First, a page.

Maps are a reliable source of pleasure, firing the imagination as we pore over their flattened geography, their special codes and symbols. Digital maps are ubiquitous now, but I still love to use paper maps when the opportunity arises.

Photo of the Clare landscape, with hills in the distance, green fields and hedgerows and mixed forest in the middle-ground, and patches of granite in the foreground, at the edge of Mullaghmore. The sky is bright and cloudy.

View of Co. Clare from Mullaghmore (‘Great Summit’ or ‘Big Summit’)

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Interview with the OED

June 4, 2018

Some weeks ago I made a visual poem from book spines to mark the 90th anniversary of the first edition of the Oxford English Dictionary. The OED editors liked it enough to republish it on their website; they also asked me a few things about language, dictionaries, and book spine poetry.

You can read my short interview on the new OED blog. If dictionaries and word history interest you, I recommend the rest of the blog – click the image below – which looks at the OED‘s reception in 1928, the work of editors past and present, and dialect words from around the world, among other things.

For more book spine poems, aka bookmashes, see the archive.

 


Dr Johnson’s House in London

June 2, 2017

On a recent trip to London I visited 17 Gough Square, better known as Dr Johnson’s House. Samuel Johnson compiled his great Dictionary of 1755 in this tall Georgian building, and I’ve always wanted to visit. As I’m currently writing a column on the subject (ish), the timing was apt.

On my way there I passed a Furnival Street and wondered if it was named after another lexicographer – but that Furnivall has two l’s in his name, so I guess not.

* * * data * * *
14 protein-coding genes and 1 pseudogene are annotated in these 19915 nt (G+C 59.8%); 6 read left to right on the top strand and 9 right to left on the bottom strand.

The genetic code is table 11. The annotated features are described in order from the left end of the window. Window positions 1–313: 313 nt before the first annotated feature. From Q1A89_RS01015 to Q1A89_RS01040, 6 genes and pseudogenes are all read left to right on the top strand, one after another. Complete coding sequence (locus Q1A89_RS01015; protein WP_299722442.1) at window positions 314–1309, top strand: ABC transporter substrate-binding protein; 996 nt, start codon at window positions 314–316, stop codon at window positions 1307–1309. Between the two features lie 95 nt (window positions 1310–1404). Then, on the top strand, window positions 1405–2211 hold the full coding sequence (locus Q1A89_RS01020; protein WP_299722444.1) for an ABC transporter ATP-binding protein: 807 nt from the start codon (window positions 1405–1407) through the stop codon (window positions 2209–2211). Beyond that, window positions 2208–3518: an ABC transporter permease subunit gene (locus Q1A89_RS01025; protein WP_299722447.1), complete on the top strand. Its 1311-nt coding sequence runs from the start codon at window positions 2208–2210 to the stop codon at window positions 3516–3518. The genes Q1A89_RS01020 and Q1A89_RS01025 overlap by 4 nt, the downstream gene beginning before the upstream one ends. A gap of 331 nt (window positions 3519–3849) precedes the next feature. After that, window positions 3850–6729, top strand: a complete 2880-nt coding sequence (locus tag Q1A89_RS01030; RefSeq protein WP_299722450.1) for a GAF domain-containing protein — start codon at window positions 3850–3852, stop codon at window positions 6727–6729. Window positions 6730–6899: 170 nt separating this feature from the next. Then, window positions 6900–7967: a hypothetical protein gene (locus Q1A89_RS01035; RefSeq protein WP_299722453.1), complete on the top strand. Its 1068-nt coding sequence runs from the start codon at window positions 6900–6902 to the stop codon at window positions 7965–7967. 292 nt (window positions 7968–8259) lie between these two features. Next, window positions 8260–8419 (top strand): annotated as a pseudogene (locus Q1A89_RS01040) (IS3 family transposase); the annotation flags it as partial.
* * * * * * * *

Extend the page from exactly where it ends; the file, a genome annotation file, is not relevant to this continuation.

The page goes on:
The house is ‘one of a very few of its age to survive in the City of London, and the only one of Johnson’s eighteen London homes to have done so’, Henry Hitchings writes in his terrific book Defining the World (aka Dr Johnson’s Dictionary). Here’s the plaque outside:

Circular plaque on the red-brick wall of 17 Gough Square. The plaque reads:

Upstairs, a stained-glass window of Johnson overlooks the square:

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Rise of the Invincibles – and the ‘dribbling game’

November 28, 2016

Having grown up on the football comic Roy of the Rovers and similar strips, I was excited to hear that a friend of mine was writing his own – a comic book history of the early days of the English football league and the famous FA Cup.

Michael Barrett’s Preston North End: The Rise of the Invincibles was published this month, and I had the pleasure of doing some editing work on it. The book’s focus is on Preston North End FC, the first team to win the league and cup ‘double’, but the background is rich in period details of late-19C England: social reform, the cotton mills that inspired Dickens, and home and street life:

preston-north-end-rise-of-the-invincibles-book-practice-michael-barrett-and-david-sque

The artist is David Sque, best known for illustrating some of the original Roy of the Rovers strips, so the style and tone will have nostalgic appeal for readers of that generation. Rise of the Invincibles captures the excitement on and off the pitch as the new sport of football (‘the dribblin’ game’) develops and turns professional and its early stars become local legends.

The book also has elements of linguistic interest, not least the Lancashire dialect used here and there throughout. It’s quite prominent on this page: